Henry Hudson Bridge
The Henry Hudson Bridge is a steel arch toll bridge in New York City across the Spuyten Duyvil Creek, a tidal strait. It connects the Spuyten Duyvil section of The Bronx with the northern end of Manhattan to the south. On the Manhattan side, it touches Inwood Hill Park. The bridge has two roadway levels carrying an aggregate of seven traffic lanes, the lower level having been opened to traffic in 1936 and the upper level in 1938. It was designed by David B. Steinman (in realization of his PhD thesis) and built by the American Bridge Company at an original cost of $4,949,000 for the original single deck structure. A second deck had been designed in and was added in 1938 at an additional cost of approximately $2,000,000.
Henry Hudson Bridge
Official name Henry Hudson Bridge
Carries 7 lanes (3 upper, 4 lower) of NY 9A, (Henry Hudson Parkway)
Crosses Spuyten Duyvil Creek
Locale Spuyten Duyvil section of The Bronx,
Northern end of Manhattan (Inwood Hill Park)
Design Steel Arch Bridge
Longest span 841 ft (256 m)
Total length 2208 ft (673 m)
Width 3 lane upper deck, 4 lane lower deck
Vertical clearance 12 feet
Clearance below 143 ft (44 m)
Opening date December 12, 1936
When it opened, the Henry Hudson Bridge was the longest plate girder arch and fixed arch bridge in the world. It spans Spuyten Duyvil Creek just east of where that strait meets the Hudson River. The bridge is part of the Henry Hudson Parkway placarded as New York State Route 9A. To its west, at five feet above water level, is the Spuyten Duyvil Bridge, which is used by Amtrak trains heading to Albany, New York and other points north. The Spuyten Duyvil Train Station is located under the Henry Hudson Bridge on the Bronx side.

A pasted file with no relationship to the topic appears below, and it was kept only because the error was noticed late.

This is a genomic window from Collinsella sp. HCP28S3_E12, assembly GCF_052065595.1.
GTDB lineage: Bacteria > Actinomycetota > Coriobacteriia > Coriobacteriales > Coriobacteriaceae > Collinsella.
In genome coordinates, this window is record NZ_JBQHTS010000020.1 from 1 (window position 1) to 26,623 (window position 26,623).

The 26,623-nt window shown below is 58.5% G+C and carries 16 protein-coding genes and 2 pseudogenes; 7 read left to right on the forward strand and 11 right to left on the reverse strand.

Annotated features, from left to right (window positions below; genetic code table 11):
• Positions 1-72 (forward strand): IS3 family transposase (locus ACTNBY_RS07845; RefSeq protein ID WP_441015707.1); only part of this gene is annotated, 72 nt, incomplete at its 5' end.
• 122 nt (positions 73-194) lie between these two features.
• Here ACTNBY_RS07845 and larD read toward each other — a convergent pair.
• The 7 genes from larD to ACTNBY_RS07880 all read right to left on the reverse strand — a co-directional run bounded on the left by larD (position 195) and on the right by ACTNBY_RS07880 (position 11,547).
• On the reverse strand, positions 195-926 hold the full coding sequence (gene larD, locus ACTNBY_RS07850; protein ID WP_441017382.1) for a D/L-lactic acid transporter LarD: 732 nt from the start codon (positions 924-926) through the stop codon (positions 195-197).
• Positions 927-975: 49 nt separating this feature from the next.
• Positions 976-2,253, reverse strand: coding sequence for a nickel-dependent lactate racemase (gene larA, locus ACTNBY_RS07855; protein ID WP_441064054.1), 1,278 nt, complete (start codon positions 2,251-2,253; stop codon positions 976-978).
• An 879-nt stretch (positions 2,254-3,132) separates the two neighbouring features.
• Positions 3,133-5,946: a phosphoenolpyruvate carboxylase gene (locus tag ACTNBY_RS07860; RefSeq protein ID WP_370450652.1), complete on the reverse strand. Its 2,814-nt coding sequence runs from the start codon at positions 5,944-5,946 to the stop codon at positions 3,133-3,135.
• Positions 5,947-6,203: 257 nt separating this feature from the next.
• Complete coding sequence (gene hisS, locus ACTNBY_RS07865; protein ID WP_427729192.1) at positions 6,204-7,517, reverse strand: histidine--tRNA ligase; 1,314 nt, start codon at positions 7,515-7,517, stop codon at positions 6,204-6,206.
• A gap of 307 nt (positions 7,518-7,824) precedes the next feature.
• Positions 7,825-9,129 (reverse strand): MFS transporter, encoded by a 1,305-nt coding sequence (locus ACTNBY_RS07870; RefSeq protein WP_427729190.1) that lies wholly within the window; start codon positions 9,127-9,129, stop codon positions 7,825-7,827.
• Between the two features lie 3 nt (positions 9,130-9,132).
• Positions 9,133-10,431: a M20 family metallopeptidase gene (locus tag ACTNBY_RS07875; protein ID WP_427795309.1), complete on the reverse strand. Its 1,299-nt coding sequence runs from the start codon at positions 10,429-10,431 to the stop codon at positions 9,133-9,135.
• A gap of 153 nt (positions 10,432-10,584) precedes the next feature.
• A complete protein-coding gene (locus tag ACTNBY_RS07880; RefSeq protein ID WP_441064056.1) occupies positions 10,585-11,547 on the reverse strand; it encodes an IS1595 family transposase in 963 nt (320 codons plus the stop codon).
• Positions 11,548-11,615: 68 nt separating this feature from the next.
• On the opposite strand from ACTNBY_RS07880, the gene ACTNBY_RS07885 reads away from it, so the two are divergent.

As of March 16, 2008, the crossing charge for a two-axle passenger vehicle is $2.75 charged in each direction, with a $.85 discount for E-ZPass users. About 75,000 vehicles per day use the bridge. Current traffic alignment is northbound on the three-lane upper deck and southbound on the four-lane lower deck. The bridge is owned by New York City and operated by the Triborough Bridge and Tunnel Authority, an affiliate agency of the Metropolitan Transportation Authority. A rehabilitation project commenced in 2000 and is being carried out by Steinman, Boynton, Gronquist and Birdsall a successor firm of Robinson & Steinman, the firm that originally designed and engineered the bridge.